The team of Michael Landon Jr. and Brad Bird turned another Beverly Lewis masterpiece into a solid family film. While this sequel is a bit sappier than The Shunning, it holds well to its own style of monetary excess compared to the humble Amish tones set in the first film.
The Confession is the continuing saga of Katie Lapp, a young Amish woman who seeks out her biological mother (Sherry Stringfield of ER fame). In her journey, she finds herself a part of a mysterious con set to take her dying mother’s great wealth from the foundation she has established to better society. Before Katie is able to reveal her true self to her mother, the mystery must be solved and the culprits dealt with.
Katie Lapp is played by Katie Leclerc (Switched at Birth). Her performance is outstanding, as her character uses her mother’s imparted wisdom to avoid being played by the cons, while struggling to understand the life of “Englishers.” This balance kept the story interesting, as scenes would shift from moments of intrigue, to love, to surprise.
Landon did a great job directing the story, which fits his magical yesteryear touch and style. Using the story’s con game, Landon took advantage of the opportunity by exploring more facets of each character. The result is the revelation of an unconditional love, as Katie is looked after by an “unknown” visitor – A cousin she doesn’t have.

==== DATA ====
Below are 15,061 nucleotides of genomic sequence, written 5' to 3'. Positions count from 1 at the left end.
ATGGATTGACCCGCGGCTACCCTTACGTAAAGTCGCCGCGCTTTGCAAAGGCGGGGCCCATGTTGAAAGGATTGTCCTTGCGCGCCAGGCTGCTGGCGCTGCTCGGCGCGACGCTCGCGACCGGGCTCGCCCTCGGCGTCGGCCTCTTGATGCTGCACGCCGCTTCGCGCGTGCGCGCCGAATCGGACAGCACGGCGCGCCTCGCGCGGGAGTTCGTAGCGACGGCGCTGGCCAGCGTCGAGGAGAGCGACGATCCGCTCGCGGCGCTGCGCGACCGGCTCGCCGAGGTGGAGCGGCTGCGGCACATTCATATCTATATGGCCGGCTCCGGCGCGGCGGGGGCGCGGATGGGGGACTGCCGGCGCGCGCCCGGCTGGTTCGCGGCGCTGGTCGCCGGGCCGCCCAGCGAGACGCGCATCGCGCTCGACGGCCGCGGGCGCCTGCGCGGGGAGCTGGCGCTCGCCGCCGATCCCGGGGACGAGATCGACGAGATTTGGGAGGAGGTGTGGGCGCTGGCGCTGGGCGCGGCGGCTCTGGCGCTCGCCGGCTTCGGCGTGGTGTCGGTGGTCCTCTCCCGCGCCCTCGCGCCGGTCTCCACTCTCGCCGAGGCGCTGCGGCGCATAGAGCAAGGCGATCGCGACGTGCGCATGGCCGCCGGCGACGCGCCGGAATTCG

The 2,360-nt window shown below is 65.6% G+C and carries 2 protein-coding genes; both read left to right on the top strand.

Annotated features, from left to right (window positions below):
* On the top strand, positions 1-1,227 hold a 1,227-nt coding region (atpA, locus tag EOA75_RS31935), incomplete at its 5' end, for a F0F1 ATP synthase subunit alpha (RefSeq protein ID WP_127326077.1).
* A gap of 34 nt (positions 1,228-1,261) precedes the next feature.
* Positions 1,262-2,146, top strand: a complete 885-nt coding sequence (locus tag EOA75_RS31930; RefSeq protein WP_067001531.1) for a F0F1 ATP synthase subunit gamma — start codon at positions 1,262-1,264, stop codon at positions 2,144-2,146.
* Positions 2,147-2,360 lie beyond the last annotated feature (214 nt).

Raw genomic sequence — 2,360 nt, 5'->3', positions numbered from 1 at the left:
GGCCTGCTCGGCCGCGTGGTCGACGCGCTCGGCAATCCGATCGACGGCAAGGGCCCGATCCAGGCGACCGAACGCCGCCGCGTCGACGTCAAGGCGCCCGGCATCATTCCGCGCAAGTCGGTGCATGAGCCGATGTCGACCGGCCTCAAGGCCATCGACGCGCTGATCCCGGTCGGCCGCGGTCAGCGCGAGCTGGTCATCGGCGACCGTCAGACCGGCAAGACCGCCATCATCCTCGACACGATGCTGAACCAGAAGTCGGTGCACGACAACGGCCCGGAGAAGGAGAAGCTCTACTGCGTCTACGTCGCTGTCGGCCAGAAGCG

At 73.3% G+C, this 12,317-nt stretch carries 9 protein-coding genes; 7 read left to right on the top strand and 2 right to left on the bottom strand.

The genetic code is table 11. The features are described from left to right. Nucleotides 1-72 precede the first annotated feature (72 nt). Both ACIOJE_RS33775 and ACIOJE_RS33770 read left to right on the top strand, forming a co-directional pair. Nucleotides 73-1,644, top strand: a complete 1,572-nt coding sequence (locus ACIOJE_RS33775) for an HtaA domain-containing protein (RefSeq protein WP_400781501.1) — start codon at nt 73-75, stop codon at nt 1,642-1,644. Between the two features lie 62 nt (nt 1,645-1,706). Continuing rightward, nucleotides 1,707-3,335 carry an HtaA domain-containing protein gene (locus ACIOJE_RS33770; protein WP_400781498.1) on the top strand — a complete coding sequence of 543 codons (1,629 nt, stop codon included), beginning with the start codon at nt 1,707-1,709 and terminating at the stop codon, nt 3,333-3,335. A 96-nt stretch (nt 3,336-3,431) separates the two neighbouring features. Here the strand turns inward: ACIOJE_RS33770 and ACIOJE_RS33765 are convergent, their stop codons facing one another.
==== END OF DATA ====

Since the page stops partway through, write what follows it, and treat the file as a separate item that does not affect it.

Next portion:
The ending is of no surprise to Lewis fans, but it’s missing the same edge as the rest of the film. It just seems to unfold with little intrigue, as the revelation moment plays a bit flat. I couldn’t tell if the story just dropped out for a pinch, or if the editing was adjusted to meet the Hallmark Channel time constraints.
However, this film over all is a step up from The Shunning and is self-contained enough for those who missed the first film. Leclerc’s performance is worth the price of the DVD and the love mystery surrounding the “unknown” visitor is done well enough that I’m looking forward to the next installment.